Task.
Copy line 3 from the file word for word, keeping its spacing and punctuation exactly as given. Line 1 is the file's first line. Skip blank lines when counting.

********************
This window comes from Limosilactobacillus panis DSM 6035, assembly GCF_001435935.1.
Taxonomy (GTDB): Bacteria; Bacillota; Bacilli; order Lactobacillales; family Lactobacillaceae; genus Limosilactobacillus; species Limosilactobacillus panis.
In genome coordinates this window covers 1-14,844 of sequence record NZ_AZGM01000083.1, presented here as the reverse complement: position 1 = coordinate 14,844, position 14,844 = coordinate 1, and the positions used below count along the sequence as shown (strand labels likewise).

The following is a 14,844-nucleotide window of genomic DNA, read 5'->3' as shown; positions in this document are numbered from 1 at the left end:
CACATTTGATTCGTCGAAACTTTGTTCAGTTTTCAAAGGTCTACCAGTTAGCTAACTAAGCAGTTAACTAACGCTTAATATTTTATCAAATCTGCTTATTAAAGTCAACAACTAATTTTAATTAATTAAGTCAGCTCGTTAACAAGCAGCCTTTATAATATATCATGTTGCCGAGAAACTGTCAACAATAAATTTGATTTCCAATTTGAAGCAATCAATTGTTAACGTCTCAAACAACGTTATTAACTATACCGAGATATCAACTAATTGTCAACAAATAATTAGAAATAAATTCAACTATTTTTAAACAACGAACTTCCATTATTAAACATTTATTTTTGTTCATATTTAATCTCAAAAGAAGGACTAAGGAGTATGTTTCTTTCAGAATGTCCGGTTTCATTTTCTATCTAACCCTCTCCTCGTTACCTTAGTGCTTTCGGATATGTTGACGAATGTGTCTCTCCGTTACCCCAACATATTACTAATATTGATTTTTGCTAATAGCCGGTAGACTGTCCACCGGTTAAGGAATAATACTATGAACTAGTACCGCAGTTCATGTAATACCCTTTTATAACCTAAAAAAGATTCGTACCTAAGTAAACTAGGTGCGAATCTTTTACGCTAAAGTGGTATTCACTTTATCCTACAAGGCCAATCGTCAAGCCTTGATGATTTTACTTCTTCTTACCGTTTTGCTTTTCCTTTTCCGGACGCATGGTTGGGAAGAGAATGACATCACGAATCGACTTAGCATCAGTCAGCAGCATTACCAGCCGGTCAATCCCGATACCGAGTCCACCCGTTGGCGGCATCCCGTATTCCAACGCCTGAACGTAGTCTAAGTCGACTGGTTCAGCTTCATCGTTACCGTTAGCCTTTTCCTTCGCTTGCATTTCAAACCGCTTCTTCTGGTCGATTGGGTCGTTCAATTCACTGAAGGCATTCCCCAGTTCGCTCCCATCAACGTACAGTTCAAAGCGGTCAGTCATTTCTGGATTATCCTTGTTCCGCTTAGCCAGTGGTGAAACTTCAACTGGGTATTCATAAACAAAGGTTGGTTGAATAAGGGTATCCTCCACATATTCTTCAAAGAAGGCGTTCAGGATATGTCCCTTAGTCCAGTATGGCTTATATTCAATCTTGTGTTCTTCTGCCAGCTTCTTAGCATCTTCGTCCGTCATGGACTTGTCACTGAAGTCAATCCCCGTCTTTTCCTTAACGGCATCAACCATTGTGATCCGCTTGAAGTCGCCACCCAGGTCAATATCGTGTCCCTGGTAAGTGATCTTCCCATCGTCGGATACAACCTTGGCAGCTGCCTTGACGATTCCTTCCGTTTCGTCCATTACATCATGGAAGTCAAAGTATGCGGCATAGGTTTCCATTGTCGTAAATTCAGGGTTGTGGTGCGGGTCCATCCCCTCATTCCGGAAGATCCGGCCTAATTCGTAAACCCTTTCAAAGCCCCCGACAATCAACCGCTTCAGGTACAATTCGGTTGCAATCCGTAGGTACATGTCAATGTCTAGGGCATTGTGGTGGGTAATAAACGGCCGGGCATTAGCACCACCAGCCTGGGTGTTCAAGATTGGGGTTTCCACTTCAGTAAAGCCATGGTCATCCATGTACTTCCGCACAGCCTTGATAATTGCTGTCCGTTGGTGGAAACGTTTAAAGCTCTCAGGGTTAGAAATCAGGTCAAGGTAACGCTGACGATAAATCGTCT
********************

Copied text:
In genome coordinates this window covers 1-14,844 of sequence record NZ_AZGM01000083.1, presented here as the reverse complement: position 1 = coordinate 14,844, position 14,844 = coordinate 1, and the positions used below count along the sequence as shown (strand labels likewise).